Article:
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Lost Kingdoms of Central America episode 2

Lost Kingdoms of Central America episode 2

Lost Kingdoms of Central America episode 2: The Taino people of the Caribbean were the first people of the Americas to greet Christopher Columbus. But, as Dr Jago Cooper reveals, they had a multicultural society complete with drug-infused rituals, strange skulls and amazing navigation. In deep caverns and turquoise seas, Jago uncovers their hidden history.



 

 

Dr Jago Cooper explores the rise and fall of the forgotten civilisations of Central America. His quest takes him from the crystal-blue seas of the Caribbean to the New World’s most impressive pyramids, flying over the smoking volcanoes of Costa Rica and travelling deep underground in the caves of central Mexico. He travels in the footsteps of these peoples to reveal their secrets and unearth the astonishing cultures that flourished amongst some of the most dramatic landscapes in the world.

 

Lost Kingdoms of Central America episode 2

 

The Taíno were indigenous people of the Caribbean and Florida. At the time of European contact in the late fifteenth century, they were the principal inhabitants of most of what is now Cuba, Hispaniola, Jamaica, Puerto Rico, The Bahamas, and the northern Lesser Antilles. The Taíno were the first New World peoples encountered by Christopher Columbus during his 1492 voyage. They spoke the Taíno language, a division of the Arawakan language group. Many Puerto Ricans, Cubans, and Dominicans have Taíno mitochondrial DNA, showing that they are descendants through the direct female lines.

Several peoples currently identify as Taíno or Taíno descendants. Most notably, some Puerto Ricans, Dominicans, and Cubans, both on the Caribbean islands themselves and on the United States mainland identify themselves with this group. However, it is controversial as to whether Taíno culture has actually survived, or whether it gradually blended into a shared cultural identity which is descended from African, Spanish, and Taíno cultures, but which can no longer be truly identified with the historic Taíno culture.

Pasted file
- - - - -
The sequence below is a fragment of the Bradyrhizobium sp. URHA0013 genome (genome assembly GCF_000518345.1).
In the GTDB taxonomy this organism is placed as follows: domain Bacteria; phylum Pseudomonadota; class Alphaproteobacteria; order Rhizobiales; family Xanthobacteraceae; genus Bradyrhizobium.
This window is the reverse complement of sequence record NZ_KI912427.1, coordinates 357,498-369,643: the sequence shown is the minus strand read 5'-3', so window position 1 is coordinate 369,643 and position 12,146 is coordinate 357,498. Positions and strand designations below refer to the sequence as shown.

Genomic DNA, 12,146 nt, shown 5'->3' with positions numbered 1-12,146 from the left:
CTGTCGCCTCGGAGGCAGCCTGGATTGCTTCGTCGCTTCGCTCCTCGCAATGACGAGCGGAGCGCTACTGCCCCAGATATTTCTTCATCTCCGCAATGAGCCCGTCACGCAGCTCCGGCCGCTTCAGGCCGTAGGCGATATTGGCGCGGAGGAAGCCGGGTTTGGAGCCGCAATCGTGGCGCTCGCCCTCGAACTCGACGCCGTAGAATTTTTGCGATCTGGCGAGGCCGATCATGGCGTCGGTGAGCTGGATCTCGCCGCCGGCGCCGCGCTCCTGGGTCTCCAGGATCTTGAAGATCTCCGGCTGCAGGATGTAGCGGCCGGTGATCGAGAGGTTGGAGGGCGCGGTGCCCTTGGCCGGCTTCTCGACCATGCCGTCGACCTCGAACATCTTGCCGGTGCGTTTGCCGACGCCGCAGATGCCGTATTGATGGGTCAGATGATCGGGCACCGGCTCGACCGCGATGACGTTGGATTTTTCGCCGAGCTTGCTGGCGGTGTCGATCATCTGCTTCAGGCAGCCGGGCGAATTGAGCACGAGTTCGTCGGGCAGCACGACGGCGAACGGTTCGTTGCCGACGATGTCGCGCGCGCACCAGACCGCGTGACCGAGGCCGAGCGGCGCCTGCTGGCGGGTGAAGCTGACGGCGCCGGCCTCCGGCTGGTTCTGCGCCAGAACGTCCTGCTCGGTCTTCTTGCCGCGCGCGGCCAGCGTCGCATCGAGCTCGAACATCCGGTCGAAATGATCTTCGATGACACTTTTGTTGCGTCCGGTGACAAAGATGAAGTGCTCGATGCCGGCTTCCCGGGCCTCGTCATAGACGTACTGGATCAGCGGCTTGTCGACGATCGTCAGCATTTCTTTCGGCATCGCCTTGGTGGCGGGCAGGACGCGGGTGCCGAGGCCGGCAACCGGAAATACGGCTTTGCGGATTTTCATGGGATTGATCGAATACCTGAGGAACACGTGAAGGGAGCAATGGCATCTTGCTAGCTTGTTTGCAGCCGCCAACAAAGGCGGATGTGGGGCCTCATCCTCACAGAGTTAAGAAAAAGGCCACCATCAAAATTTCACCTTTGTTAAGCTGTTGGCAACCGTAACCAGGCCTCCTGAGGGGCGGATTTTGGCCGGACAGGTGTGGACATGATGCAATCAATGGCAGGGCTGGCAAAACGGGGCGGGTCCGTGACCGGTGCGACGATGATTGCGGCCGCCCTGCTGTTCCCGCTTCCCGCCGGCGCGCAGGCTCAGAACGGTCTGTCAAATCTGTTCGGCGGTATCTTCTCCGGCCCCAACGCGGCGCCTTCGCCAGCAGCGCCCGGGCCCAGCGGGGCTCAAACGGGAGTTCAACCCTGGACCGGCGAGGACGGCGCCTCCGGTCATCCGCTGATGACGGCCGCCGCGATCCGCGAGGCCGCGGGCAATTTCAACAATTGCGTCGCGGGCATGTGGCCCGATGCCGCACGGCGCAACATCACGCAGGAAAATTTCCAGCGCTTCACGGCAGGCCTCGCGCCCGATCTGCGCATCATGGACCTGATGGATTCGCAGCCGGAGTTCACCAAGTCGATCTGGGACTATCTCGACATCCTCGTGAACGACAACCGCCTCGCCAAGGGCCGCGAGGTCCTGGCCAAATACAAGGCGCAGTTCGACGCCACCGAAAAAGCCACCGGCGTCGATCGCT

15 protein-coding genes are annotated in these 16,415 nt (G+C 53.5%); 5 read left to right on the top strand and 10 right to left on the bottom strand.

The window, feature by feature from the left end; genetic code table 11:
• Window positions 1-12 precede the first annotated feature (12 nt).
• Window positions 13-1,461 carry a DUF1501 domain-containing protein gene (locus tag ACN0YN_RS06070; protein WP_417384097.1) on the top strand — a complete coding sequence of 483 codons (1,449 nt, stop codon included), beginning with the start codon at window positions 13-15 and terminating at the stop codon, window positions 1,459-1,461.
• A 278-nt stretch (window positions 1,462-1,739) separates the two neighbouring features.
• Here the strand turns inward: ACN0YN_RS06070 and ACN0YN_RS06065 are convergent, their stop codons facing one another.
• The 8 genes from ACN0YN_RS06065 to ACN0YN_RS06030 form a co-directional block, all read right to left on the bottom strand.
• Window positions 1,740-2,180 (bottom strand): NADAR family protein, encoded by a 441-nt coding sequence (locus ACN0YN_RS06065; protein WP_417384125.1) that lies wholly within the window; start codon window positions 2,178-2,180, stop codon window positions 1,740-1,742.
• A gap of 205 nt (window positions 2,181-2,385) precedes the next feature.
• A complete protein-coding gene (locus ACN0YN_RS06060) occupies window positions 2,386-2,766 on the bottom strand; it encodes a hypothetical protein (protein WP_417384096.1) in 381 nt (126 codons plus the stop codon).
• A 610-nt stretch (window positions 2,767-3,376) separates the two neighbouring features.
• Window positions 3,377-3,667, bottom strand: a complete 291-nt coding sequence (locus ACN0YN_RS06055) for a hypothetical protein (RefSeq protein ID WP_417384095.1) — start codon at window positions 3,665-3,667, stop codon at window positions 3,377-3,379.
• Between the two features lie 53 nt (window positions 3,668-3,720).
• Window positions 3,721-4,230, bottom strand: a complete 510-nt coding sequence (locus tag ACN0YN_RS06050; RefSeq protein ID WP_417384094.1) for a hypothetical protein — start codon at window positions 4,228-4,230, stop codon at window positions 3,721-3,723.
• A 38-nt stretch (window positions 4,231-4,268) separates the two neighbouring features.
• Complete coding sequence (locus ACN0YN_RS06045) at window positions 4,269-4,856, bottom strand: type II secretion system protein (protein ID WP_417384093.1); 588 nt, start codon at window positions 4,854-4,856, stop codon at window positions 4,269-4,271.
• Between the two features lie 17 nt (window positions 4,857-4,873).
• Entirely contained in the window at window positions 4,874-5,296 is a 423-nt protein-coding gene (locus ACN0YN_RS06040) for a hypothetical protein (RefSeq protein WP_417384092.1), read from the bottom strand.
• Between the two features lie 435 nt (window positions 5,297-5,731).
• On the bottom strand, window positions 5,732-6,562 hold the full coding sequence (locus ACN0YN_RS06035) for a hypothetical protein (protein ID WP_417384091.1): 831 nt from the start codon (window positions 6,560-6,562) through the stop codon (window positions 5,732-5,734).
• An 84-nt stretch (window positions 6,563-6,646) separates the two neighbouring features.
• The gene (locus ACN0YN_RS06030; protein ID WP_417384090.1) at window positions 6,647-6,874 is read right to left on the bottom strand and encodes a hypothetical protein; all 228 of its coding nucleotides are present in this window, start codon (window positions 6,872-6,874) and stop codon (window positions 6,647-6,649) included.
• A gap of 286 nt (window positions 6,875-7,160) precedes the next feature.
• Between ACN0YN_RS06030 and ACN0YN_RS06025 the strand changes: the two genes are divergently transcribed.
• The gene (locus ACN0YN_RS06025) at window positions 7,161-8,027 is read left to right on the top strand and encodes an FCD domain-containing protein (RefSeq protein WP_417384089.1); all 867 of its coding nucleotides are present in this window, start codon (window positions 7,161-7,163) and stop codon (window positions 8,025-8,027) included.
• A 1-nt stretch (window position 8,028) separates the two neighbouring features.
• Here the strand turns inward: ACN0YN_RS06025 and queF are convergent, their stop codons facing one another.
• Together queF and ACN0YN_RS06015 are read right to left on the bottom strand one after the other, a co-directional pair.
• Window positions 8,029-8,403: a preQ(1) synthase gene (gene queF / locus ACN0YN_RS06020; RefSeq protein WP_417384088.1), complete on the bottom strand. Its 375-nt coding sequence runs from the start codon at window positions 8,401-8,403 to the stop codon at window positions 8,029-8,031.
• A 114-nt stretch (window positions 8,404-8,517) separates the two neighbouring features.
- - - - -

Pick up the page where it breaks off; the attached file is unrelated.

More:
Taíno society was divided into two classes: naborias (commoners) and nitaínos (nobles). They were governed by male chiefs known as Caciques, who inherited their position through their mother’s noble line. (This was a matrilineal kinship system, with social status passed through the female lines.) The nitaínos functioned as sub-caciques in villages, overseeing the work of naborias. Caciques were advised by priests/healers known as bohiques. Caciques enjoyed the privilege of wearing golden pendants called guanín, living in square bohíos, instead of the round ones of ordinary villagers, and sitting on wooden stools to be above the guests they received. Bohiques were extolled for their healing powers and ability to speak with deities. They were consulted and granted the Taíno permission to engage in important tasks.

 

 

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Lost Kingdoms of Central America episode 2
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Lost Kingdoms of Central America episode 2: The Taino people of the Caribbean were the first people of the Americas to greet Christopher Columbus.

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